According to the Australians – yes
Yesterday Auckland Future’s Auckland Mayoral Candidate Victoria Crone trotted out the tried and failed Rates Cap policy (2% for residential) along with this thing about efficiency savings (already happening) and sinking lid on staff numbers (good luck getting a consent or a bylaw enforced). The question is though is there any tolerance for tax increases if it mean better services or investment was sped up from the original timetable?
That was the question around the Interim Transport Levy which allows the speeding up of things like the Manukau and Otahuhu Transport Interchanges (key planks of the South Auckland New Network due to start late this year).
So I ask you would you tolerate a reasonable amount of Rates increases if it meant:
- More consenting staff to process resource and building consents
- More staff to enforce bylaws
- Bringing forward transport projects
- Maybe your park upgrade or new community centre
- Berm mowing
Providing the rest of a Council Budget didn’t go on a spending binge on things not really relevant to the City (ATEED and economic development? I believe that role belongs to Government) I would say most rational people would say yes to that reasonable Rates increase. Especially if it meant over the longer term less Rates increases to the point of zero increases because our investment was finally ahead of the City growth curve rather than being constantly behind it (there is a reason why I have most infrastructure placed in AHEAD of a new development in Cities Skylines).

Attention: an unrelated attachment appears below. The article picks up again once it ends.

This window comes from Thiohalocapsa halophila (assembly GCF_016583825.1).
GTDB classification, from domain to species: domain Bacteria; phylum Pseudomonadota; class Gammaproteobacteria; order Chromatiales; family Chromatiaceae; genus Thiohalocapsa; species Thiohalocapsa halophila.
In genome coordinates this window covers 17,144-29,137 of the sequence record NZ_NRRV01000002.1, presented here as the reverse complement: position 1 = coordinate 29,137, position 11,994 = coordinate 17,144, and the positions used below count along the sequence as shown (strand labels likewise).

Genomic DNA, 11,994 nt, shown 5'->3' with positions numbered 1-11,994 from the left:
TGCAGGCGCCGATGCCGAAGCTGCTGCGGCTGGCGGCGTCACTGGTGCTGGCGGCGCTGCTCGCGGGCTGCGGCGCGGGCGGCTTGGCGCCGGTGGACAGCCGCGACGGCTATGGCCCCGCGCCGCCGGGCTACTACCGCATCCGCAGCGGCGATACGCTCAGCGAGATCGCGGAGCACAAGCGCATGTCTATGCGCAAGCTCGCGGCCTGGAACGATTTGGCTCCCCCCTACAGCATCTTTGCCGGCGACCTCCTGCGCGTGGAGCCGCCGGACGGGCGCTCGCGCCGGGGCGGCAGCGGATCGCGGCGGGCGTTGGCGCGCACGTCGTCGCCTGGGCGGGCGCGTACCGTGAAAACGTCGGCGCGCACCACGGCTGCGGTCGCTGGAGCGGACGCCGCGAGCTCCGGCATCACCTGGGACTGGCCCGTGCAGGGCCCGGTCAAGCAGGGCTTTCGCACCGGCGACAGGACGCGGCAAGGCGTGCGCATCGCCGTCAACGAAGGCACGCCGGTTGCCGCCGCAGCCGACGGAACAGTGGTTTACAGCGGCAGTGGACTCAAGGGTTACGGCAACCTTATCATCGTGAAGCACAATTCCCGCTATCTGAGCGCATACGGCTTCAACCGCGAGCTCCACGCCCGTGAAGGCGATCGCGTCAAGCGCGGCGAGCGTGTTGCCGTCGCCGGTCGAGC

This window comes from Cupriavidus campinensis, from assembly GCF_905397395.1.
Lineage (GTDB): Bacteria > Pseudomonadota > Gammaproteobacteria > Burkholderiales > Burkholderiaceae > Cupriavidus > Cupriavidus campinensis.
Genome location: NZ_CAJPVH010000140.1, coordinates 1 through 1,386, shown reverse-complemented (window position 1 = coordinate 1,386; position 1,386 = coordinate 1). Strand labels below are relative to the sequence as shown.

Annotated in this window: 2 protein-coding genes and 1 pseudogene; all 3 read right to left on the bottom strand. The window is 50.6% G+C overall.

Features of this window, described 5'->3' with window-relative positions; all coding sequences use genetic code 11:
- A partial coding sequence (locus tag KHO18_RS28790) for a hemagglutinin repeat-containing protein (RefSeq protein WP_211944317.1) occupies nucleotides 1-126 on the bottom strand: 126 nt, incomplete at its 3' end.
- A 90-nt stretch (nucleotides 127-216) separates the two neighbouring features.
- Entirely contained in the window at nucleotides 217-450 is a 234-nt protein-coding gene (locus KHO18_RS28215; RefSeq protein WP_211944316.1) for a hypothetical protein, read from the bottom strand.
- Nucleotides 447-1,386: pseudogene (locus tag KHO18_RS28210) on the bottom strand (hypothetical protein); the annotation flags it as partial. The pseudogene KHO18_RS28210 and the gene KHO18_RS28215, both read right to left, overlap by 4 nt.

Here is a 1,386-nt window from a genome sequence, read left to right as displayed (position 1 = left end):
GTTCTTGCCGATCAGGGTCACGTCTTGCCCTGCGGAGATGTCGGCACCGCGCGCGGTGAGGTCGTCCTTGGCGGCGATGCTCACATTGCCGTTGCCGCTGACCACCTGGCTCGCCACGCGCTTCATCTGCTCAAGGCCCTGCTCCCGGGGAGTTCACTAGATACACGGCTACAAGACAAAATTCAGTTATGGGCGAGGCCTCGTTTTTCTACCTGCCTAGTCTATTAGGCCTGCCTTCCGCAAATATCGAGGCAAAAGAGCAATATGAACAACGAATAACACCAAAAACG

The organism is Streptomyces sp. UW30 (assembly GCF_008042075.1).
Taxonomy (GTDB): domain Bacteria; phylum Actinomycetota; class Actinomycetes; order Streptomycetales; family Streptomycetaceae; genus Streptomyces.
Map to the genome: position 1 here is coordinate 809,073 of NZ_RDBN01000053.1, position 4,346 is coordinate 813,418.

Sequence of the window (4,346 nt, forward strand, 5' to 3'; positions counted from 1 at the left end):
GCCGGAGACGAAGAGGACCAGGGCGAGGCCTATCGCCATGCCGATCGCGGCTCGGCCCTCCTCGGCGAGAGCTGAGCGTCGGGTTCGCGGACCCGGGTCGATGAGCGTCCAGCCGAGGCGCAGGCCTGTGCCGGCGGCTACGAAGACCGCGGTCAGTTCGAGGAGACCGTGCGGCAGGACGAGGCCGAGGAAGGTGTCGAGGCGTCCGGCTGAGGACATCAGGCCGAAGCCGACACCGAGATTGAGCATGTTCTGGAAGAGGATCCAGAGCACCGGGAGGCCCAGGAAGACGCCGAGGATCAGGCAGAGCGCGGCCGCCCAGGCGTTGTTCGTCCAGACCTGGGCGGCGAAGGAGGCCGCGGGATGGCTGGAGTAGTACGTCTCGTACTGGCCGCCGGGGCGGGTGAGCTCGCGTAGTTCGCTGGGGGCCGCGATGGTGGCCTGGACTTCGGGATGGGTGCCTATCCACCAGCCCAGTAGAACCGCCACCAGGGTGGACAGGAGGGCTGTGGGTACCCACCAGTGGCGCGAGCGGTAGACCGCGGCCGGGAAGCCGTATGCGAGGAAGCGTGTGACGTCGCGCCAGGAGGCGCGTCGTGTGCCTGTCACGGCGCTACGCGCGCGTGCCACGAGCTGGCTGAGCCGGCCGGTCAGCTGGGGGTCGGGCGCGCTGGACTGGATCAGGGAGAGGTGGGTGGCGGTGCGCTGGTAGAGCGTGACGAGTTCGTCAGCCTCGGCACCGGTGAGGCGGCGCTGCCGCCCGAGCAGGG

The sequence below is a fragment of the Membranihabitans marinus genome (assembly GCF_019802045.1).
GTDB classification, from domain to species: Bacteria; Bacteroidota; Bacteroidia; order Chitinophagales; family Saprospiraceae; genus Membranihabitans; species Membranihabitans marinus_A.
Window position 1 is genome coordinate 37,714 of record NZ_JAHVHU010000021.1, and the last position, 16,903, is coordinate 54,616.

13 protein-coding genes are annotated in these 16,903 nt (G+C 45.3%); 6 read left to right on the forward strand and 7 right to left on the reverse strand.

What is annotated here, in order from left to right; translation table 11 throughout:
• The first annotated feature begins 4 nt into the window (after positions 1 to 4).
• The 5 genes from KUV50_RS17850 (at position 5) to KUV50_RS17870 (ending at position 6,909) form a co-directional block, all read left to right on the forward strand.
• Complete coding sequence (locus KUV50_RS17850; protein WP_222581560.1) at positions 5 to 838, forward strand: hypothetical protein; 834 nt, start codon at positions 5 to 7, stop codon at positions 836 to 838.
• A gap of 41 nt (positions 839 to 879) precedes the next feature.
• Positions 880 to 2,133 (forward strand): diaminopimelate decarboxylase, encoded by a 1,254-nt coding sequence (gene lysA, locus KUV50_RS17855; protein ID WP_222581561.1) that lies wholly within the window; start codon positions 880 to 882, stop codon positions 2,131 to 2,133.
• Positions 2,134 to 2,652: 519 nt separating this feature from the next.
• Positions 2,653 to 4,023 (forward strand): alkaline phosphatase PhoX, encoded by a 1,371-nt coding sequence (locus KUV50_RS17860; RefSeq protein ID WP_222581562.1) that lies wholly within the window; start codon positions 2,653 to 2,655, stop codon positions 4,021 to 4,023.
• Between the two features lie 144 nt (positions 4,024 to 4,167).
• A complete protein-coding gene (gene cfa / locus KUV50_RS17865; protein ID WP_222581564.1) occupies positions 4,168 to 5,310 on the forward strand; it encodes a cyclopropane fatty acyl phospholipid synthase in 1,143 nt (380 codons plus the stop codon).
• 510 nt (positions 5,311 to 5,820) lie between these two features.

This piece from Tax and Transfer Policy Institute looks at the tax verse expenditure question:
The latest ANUpoll shows that people would prefer the government to tax their way out of deficit rather than to reduce spending on social services. In particular, the areas they don’t want cut are health, education and welfare spending.
54 per cent prefer higher taxes compared to only 32 per cent who prefer lower spending. This follows a long-term trend in the poll towards people favouring more spending over less taxation. In 1987 65 per cent preferred less taxation and just 25 per cent preferred spending more on social services. By 2016 only 36 per cent favour reducing taxes and 55 per cent favour more social spending.
In spite of the preference for tax hikes over spending restraint, those polled preferred reduced spending in ‘non-welfare’ areas when asked about the best way to reduce government debt. When separately asked about these non-welfare areas, such as health, education, aged care and the environment the vast majority still preferred more spending to less.
Source and full article: http://www.austaxpolicy.com/anupoll-governments-deficit-dilemma-with-a-confused-electorate/
While on taxation at a national level it could easily apply to Local Government level as well.
To fully understand it a study should be done here in Auckland to see what voters might think. Given the negative reaction including from the media yesterday on Crone’s finance policy I would say the City would tend more to moderate Rates increases IF it meant better services with investment also being sped up!